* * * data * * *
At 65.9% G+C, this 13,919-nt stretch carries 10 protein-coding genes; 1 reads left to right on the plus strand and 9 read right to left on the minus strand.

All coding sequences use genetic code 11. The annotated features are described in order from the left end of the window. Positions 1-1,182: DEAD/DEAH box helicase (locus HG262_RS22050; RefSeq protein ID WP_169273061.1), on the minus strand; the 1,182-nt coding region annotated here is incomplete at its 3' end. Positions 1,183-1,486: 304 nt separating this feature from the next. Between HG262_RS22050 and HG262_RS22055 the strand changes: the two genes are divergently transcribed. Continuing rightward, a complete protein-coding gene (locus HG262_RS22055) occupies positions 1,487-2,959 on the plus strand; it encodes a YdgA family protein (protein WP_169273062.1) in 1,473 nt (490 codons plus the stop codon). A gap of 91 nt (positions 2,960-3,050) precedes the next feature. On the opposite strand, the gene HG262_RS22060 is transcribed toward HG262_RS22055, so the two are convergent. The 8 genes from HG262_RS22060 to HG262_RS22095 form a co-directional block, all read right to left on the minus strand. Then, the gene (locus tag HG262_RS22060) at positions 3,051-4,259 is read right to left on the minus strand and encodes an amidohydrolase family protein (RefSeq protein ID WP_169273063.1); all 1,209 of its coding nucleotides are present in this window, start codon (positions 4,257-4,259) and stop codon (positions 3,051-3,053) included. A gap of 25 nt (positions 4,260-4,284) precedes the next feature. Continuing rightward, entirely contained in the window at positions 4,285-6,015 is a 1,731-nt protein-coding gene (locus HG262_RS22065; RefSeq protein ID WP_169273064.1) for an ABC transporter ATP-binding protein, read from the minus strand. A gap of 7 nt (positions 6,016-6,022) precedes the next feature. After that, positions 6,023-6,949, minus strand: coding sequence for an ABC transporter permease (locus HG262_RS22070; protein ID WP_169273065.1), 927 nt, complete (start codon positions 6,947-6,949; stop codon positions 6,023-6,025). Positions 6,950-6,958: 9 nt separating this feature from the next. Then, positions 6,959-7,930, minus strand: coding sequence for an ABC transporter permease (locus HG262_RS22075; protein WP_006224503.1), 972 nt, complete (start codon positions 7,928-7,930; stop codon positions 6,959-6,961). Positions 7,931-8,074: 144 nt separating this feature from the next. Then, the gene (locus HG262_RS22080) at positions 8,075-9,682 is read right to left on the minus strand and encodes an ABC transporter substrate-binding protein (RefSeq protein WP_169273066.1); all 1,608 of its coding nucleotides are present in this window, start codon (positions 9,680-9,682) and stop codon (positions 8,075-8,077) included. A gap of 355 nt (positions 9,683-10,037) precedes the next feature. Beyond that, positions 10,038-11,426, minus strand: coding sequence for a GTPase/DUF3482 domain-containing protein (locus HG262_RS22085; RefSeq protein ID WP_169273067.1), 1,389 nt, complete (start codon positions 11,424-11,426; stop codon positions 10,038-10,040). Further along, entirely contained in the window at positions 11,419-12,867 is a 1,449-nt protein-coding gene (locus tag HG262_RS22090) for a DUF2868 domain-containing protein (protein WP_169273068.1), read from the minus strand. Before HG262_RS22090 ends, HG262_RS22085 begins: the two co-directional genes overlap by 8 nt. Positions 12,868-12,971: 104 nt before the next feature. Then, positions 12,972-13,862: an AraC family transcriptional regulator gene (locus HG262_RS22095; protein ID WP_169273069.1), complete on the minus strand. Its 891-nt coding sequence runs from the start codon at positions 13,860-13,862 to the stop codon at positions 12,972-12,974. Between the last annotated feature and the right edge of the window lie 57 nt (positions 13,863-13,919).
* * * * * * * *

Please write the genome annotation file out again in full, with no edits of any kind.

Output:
At 65.9% G+C, this 13,919-nt stretch carries 10 protein-coding genes; 1 reads left to right on the plus strand and 9 read right to left on the minus strand.

All coding sequences use genetic code 11. The annotated features are described in order from the left end of the window. Positions 1-1,182: DEAD/DEAH box helicase (locus HG262_RS22050; RefSeq protein ID WP_169273061.1), on the minus strand; the 1,182-nt coding region annotated here is incomplete at its 3' end. Positions 1,183-1,486: 304 nt separating this feature from the next. Between HG262_RS22050 and HG262_RS22055 the strand changes: the two genes are divergently transcribed. Continuing rightward, a complete protein-coding gene (locus HG262_RS22055) occupies positions 1,487-2,959 on the plus strand; it encodes a YdgA family protein (protein WP_169273062.1) in 1,473 nt (490 codons plus the stop codon). A gap of 91 nt (positions 2,960-3,050) precedes the next feature. On the opposite strand, the gene HG262_RS22060 is transcribed toward HG262_RS22055, so the two are convergent. The 8 genes from HG262_RS22060 to HG262_RS22095 form a co-directional block, all read right to left on the minus strand. Then, the gene (locus tag HG262_RS22060) at positions 3,051-4,259 is read right to left on the minus strand and encodes an amidohydrolase family protein (RefSeq protein ID WP_169273063.1); all 1,209 of its coding nucleotides are present in this window, start codon (positions 4,257-4,259) and stop codon (positions 3,051-3,053) included. A gap of 25 nt (positions 4,260-4,284) precedes the next feature. Continuing rightward, entirely contained in the window at positions 4,285-6,015 is a 1,731-nt protein-coding gene (locus HG262_RS22065; RefSeq protein ID WP_169273064.1) for an ABC transporter ATP-binding protein, read from the minus strand. A gap of 7 nt (positions 6,016-6,022) precedes the next feature. After that, positions 6,023-6,949, minus strand: coding sequence for an ABC transporter permease (locus HG262_RS22070; protein ID WP_169273065.1), 927 nt, complete (start codon positions 6,947-6,949; stop codon positions 6,023-6,025). Positions 6,950-6,958: 9 nt separating this feature from the next. Then, positions 6,959-7,930, minus strand: coding sequence for an ABC transporter permease (locus HG262_RS22075; protein WP_006224503.1), 972 nt, complete (start codon positions 7,928-7,930; stop codon positions 6,959-6,961). Positions 7,931-8,074: 144 nt separating this feature from the next. Then, the gene (locus HG262_RS22080) at positions 8,075-9,682 is read right to left on the minus strand and encodes an ABC transporter substrate-binding protein (RefSeq protein WP_169273066.1); all 1,608 of its coding nucleotides are present in this window, start codon (positions 9,680-9,682) and stop codon (positions 8,075-8,077) included. A gap of 355 nt (positions 9,683-10,037) precedes the next feature. Beyond that, positions 10,038-11,426, minus strand: coding sequence for a GTPase/DUF3482 domain-containing protein (locus HG262_RS22085; RefSeq protein ID WP_169273067.1), 1,389 nt, complete (start codon positions 11,424-11,426; stop codon positions 10,038-10,040). Further along, entirely contained in the window at positions 11,419-12,867 is a 1,449-nt protein-coding gene (locus tag HG262_RS22090) for a DUF2868 domain-containing protein (protein WP_169273068.1), read from the minus strand. Before HG262_RS22090 ends, HG262_RS22085 begins: the two co-directional genes overlap by 8 nt. Positions 12,868-12,971: 104 nt before the next feature. Then, positions 12,972-13,862: an AraC family transcriptional regulator gene (locus HG262_RS22095; protein ID WP_169273069.1), complete on the minus strand. Its 891-nt coding sequence runs from the start codon at positions 13,860-13,862 to the stop codon at positions 12,972-12,974. Between the last annotated feature and the right edge of the window lie 57 nt (positions 13,863-13,919).